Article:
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Write your own WebSocket middleware for React/Redux in 4 Steps

aduranil profile image Lina Rudashevski ・7 min read

If you want to use websockets with redux and don't like dependencies, it's not too hard to write your own middleware as long as you understand some basic principles and how the pieces fit together. In this post I'll explain how to write your own websocket middleware and go through the entire websocket "flow" on the frontend. The code for this project can be found here

Step 1: Define an action that will be used to establish a websocket connection

I have defined a const that returns an object, or "action" of type WS_CONNECT.

export const wsConnect = host => ({ type: 'WS_CONNECT', host });

Some people choose to create an actions.js where they keep all of their actions. I prefer to keep all of my redux actions, reducers, and functions in the same file, grouped by category. Currently my project has 3 modules called websocket, game, and account.

My websocket module looks like this, and it has my WS_CONNECT action:

// modules/websocket.js 

export const wsConnect = host => ({ type: 'WS_CONNECT', host });
export const wsConnecting = host => ({ type: 'WS_CONNECTING', host });
export const wsConnected = host => ({ type: 'WS_CONNECTED', host });
export const wsDisconnect = host => ({ type: 'WS_DISCONNECT', host });
export const wsDisconnected = host => ({ type: 'WS_DISCONNECTED', host });

*Normally I would have a reducer here with something like case WS_CONNECT:, but I don't really need it for websockets because I don't need to save the data in my redux store. I'll show a case in the bonus section with an example of where it is helpful to have.

Step 2: Dispatch your action to open a new websocket connection

My project is similar to a chat application where people join rooms. Once they join the room, I want to establish a websocket connection to the room. This is one approach, with another approach being wrapping your entire project in a websocket connection, which I have an example of at the BONUS section of this post.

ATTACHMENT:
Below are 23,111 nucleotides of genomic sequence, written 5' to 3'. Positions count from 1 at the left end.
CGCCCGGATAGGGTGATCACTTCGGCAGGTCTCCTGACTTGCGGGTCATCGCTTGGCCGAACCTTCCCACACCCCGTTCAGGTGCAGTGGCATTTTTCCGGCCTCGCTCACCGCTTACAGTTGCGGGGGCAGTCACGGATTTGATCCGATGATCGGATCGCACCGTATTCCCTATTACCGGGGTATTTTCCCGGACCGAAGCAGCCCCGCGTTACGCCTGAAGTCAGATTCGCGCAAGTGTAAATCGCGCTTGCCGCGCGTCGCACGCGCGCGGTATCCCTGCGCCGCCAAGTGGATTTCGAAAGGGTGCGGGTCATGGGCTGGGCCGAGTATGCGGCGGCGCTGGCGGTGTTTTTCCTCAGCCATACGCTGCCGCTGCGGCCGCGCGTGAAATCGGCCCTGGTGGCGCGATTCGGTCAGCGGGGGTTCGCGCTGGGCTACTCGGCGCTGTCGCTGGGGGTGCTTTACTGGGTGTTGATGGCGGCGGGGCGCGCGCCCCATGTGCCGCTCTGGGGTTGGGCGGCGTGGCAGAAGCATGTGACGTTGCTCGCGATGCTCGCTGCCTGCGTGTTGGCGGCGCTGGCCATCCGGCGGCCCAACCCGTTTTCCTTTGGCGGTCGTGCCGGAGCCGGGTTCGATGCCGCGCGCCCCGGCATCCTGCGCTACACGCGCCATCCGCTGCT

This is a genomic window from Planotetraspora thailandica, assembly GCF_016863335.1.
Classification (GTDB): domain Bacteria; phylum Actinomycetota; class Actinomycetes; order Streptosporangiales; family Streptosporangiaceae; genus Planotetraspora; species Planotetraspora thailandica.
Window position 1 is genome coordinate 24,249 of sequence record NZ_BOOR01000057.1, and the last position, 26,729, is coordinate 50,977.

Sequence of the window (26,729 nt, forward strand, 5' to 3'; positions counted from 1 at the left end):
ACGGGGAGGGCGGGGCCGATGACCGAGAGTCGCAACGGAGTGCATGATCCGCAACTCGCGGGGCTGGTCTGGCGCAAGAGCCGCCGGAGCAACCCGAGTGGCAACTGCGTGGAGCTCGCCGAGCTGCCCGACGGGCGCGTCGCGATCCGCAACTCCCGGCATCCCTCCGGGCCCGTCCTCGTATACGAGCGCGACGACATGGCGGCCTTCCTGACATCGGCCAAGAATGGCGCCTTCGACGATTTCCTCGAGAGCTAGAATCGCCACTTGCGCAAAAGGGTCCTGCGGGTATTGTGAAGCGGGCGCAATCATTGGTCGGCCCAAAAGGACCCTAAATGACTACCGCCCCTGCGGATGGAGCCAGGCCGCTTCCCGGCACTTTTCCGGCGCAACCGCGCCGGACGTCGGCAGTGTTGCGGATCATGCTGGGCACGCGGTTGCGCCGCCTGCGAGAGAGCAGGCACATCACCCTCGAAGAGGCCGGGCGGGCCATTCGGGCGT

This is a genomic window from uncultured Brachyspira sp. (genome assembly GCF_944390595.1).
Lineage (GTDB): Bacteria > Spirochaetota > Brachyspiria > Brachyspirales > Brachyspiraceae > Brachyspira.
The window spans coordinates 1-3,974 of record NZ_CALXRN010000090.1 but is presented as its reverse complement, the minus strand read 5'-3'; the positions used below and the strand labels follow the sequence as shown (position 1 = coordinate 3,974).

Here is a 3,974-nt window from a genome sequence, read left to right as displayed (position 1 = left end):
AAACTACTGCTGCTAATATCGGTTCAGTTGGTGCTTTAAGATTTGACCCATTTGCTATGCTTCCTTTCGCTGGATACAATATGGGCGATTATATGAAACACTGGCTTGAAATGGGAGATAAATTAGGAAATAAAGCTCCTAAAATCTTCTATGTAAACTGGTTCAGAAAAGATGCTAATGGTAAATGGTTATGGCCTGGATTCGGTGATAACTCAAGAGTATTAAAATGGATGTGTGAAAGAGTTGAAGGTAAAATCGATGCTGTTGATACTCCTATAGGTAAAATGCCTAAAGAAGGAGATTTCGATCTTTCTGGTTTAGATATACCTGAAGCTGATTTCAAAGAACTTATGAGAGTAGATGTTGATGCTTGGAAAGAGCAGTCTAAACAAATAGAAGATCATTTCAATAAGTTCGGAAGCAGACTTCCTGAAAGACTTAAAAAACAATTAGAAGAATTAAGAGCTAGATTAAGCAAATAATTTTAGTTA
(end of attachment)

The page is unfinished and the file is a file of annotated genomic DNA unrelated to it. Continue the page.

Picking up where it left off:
In the below example I establish a new websocket connection on componentDidMount when the user enters the room. I am using token authentication which is OK but I suggest using session authentication with websockets because you can't pass a token in a header. I'm dispatching the wsConnect function I defined above, but it's not going to do anything because I haven't written my middleware yet.

// pages/Game.js
import React from 'react';
import { connect } from 'react-redux';
import { wsConnect, wsDisconnect } from '../modules/websocket';
import { startRound, leaveGame, makeMove } from '../modules/game';
import WithAuth from '../hocs/AuthenticationWrapper';

class Game extends React.Component {
  componentDidMount() {
    const { id } = this.props;
    if (id) {
      this.connectAndJoin();
    }
  }

  connectAndJoin = () => {
    const { id, dispatch } = this.props;
    const host = `ws://127.0.0.1:8000/ws/game/${id}?token=${localStorage.getItem('token')}`;
    dispatch(wsConnect(host));
  };


  render() {
    // abridged for brevity
    return `${<span> LOADING </span>}`;
  }

}

const s2p = (state, ownProps) => ({
  id: ownProps.match && ownProps.match.params.id,
});
export default WithAuth(connect(s2p)(Game));

Step 3: Write the websocket middleware

Ok, so if you've done something similar to the above then you've written and dispatched an action, just like you would with normal redux. The only difference is you don't need to dispatch the action in the reducer (or at least i don't need to for this example). However, nothing is happening yet. You need to write the websocket middleware first. It's important to understand that every action you dispatch will apply to every piece of middleware you have.

Here is my middleware file, while I'll break down in detail:

//middleware/middleware.js 

import * as actions from '../modules/websocket';
import { updateGame, } from '../modules/game';

const socketMiddleware = () => {
  let socket = null;

  const onOpen = store => (event) => {
    console.log('websocket open', event.target.url);
    store.dispatch(actions.wsConnected(event.target.url));
  };

  const onClose = store => () => {
    store.dispatch(actions.wsDisconnected());
  };

  const onMessage = store => (event) => {
    const payload = JSON.parse(event.data);
    console.log('receiving server message');